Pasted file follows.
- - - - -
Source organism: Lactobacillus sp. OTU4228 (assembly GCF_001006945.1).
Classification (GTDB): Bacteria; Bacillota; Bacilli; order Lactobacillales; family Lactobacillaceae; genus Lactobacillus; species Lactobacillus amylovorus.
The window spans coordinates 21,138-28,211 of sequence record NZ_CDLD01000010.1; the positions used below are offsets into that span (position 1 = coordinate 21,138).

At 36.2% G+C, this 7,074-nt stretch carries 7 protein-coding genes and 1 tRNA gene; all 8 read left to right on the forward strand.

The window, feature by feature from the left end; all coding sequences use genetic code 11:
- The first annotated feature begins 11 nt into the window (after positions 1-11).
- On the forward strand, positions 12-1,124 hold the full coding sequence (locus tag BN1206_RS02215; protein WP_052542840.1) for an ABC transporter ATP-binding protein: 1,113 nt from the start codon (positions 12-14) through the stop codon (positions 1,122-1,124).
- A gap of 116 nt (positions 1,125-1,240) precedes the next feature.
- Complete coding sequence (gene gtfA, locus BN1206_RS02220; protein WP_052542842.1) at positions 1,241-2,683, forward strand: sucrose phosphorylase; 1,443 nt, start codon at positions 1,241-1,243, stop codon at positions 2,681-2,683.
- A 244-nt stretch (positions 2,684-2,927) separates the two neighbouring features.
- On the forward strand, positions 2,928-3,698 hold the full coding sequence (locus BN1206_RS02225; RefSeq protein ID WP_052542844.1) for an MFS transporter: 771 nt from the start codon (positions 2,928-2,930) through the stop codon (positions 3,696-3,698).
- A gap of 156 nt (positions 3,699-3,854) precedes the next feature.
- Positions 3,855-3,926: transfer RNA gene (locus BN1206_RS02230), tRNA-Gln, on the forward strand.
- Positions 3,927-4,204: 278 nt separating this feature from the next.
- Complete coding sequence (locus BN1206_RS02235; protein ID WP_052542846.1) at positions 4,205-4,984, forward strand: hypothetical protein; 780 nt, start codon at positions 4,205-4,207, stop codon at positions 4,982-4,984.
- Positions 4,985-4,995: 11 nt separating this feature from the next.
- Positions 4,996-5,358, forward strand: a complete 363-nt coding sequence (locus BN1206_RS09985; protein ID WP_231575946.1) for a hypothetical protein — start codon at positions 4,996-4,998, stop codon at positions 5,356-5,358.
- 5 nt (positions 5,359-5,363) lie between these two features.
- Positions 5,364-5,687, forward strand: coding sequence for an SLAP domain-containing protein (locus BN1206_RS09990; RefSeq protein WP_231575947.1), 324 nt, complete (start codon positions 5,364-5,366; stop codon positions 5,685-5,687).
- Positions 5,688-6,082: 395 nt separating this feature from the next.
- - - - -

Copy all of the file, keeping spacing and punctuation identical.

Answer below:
Source organism: Lactobacillus sp. OTU4228 (assembly GCF_001006945.1).
Classification (GTDB): Bacteria; Bacillota; Bacilli; order Lactobacillales; family Lactobacillaceae; genus Lactobacillus; species Lactobacillus amylovorus.
The window spans coordinates 21,138-28,211 of sequence record NZ_CDLD01000010.1; the positions used below are offsets into that span (position 1 = coordinate 21,138).

At 36.2% G+C, this 7,074-nt stretch carries 7 protein-coding genes and 1 tRNA gene; all 8 read left to right on the forward strand.

The window, feature by feature from the left end; all coding sequences use genetic code 11:
- The first annotated feature begins 11 nt into the window (after positions 1-11).
- On the forward strand, positions 12-1,124 hold the full coding sequence (locus tag BN1206_RS02215; protein WP_052542840.1) for an ABC transporter ATP-binding protein: 1,113 nt from the start codon (positions 12-14) through the stop codon (positions 1,122-1,124).
- A gap of 116 nt (positions 1,125-1,240) precedes the next feature.
- Complete coding sequence (gene gtfA, locus BN1206_RS02220; protein WP_052542842.1) at positions 1,241-2,683, forward strand: sucrose phosphorylase; 1,443 nt, start codon at positions 1,241-1,243, stop codon at positions 2,681-2,683.
- A 244-nt stretch (positions 2,684-2,927) separates the two neighbouring features.
- On the forward strand, positions 2,928-3,698 hold the full coding sequence (locus BN1206_RS02225; RefSeq protein ID WP_052542844.1) for an MFS transporter: 771 nt from the start codon (positions 2,928-2,930) through the stop codon (positions 3,696-3,698).
- A gap of 156 nt (positions 3,699-3,854) precedes the next feature.
- Positions 3,855-3,926: transfer RNA gene (locus BN1206_RS02230), tRNA-Gln, on the forward strand.
- Positions 3,927-4,204: 278 nt separating this feature from the next.
- Complete coding sequence (locus BN1206_RS02235; protein ID WP_052542846.1) at positions 4,205-4,984, forward strand: hypothetical protein; 780 nt, start codon at positions 4,205-4,207, stop codon at positions 4,982-4,984.
- Positions 4,985-4,995: 11 nt separating this feature from the next.
- Positions 4,996-5,358, forward strand: a complete 363-nt coding sequence (locus BN1206_RS09985; protein ID WP_231575946.1) for a hypothetical protein — start codon at positions 4,996-4,998, stop codon at positions 5,356-5,358.
- 5 nt (positions 5,359-5,363) lie between these two features.
- Positions 5,364-5,687, forward strand: coding sequence for an SLAP domain-containing protein (locus BN1206_RS09990; RefSeq protein WP_231575947.1), 324 nt, complete (start codon positions 5,364-5,366; stop codon positions 5,685-5,687).
- Positions 5,688-6,082: 395 nt separating this feature from the next.